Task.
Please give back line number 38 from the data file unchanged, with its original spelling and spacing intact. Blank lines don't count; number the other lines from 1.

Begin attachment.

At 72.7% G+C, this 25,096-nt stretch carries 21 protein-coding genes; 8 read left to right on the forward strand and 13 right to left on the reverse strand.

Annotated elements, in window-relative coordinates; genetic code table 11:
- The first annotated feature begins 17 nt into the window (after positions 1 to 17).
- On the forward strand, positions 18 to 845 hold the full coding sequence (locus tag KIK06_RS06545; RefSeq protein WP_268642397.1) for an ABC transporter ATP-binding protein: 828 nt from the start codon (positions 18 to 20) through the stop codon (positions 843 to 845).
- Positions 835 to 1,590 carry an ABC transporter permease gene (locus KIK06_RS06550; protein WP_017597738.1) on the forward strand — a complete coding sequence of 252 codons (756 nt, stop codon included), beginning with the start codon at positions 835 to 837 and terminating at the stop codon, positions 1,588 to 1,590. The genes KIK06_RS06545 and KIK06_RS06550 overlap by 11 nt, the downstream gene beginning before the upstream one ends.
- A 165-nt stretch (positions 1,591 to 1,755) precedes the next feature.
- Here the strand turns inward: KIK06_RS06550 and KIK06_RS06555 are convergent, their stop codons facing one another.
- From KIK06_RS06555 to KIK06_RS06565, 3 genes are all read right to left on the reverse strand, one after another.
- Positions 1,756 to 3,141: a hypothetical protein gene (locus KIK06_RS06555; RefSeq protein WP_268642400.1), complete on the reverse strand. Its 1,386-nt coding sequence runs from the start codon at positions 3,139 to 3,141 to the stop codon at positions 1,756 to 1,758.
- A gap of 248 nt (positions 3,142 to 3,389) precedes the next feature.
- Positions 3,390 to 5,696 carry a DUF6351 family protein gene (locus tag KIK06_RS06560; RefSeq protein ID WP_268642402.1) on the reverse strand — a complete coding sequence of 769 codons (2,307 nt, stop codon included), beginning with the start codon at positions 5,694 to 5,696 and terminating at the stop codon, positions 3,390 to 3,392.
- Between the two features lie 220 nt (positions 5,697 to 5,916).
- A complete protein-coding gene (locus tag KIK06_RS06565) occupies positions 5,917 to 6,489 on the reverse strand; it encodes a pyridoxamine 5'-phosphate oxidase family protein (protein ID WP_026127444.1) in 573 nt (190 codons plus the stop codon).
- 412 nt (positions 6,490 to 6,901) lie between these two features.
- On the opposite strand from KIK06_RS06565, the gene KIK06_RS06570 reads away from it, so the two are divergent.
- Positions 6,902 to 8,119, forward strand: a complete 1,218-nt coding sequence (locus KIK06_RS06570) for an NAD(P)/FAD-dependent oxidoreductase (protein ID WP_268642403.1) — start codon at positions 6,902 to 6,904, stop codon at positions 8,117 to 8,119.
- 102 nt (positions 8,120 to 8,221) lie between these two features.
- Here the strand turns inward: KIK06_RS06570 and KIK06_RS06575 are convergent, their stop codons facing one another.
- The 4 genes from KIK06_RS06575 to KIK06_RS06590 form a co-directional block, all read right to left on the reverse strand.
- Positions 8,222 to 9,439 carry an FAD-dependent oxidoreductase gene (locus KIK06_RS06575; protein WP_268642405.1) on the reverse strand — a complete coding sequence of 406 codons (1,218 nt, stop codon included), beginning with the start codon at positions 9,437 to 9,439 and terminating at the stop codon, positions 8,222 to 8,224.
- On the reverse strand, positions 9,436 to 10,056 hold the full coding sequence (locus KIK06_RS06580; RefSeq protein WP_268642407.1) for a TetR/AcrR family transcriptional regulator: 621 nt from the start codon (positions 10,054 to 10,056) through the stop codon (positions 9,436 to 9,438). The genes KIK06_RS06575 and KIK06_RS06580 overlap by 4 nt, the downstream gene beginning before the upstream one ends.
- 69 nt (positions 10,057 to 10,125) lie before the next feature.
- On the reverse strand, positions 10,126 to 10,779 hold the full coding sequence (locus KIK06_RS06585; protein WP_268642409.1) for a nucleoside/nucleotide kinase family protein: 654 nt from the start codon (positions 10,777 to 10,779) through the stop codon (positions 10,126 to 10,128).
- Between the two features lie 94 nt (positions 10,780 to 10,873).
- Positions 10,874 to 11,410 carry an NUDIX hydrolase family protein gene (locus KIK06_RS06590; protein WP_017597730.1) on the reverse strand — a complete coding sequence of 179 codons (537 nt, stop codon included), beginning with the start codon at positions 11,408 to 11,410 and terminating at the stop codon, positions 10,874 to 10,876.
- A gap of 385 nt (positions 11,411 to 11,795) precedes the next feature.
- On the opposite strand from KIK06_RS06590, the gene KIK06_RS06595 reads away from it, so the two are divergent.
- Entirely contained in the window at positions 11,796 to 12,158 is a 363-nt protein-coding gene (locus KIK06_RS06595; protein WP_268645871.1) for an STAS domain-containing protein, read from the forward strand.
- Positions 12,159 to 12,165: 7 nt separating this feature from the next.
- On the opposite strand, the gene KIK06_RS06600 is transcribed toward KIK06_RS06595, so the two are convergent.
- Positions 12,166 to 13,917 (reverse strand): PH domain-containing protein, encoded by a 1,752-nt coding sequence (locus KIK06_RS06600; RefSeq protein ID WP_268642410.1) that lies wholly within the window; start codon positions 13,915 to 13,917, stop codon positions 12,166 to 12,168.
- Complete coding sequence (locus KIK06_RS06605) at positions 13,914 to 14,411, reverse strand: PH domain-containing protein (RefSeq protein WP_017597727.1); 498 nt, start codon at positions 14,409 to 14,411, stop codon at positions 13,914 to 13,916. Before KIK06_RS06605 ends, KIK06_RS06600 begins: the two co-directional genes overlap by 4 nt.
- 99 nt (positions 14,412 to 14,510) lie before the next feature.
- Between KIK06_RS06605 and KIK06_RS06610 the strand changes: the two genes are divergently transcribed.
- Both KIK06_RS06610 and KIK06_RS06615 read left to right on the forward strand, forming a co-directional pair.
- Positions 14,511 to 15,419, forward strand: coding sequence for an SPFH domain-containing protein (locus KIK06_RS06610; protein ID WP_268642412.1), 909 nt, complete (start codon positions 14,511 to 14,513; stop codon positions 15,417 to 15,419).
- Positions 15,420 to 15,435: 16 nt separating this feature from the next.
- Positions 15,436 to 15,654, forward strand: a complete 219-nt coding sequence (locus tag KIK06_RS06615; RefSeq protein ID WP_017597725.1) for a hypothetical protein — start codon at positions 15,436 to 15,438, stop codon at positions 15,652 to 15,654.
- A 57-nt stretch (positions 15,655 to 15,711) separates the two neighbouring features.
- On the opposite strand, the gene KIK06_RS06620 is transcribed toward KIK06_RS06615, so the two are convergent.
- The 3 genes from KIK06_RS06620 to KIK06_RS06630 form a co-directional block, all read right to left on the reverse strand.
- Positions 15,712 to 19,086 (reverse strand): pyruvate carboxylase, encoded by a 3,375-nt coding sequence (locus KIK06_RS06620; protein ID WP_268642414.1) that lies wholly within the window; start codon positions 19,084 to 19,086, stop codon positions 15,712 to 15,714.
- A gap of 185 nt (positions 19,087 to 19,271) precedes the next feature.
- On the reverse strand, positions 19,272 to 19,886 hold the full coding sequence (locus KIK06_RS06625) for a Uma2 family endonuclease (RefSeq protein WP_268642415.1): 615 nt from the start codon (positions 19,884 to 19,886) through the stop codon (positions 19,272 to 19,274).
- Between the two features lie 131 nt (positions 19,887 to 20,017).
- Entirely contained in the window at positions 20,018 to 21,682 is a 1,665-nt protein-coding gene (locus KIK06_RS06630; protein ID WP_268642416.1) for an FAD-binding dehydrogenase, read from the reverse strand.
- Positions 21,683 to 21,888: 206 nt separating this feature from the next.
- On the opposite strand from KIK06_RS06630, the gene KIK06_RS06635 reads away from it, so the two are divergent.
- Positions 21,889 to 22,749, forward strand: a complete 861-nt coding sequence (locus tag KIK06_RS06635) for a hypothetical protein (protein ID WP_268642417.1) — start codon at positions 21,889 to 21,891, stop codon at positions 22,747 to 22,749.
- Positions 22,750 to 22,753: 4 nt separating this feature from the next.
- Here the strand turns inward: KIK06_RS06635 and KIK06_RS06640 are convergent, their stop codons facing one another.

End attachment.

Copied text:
- Positions 15,436 to 15,654, forward strand: a complete 219-nt coding sequence (locus tag KIK06_RS06615; RefSeq protein ID WP_017597725.1) for a hypothetical protein — start codon at positions 15,436 to 15,438, stop codon at positions 15,652 to 15,654.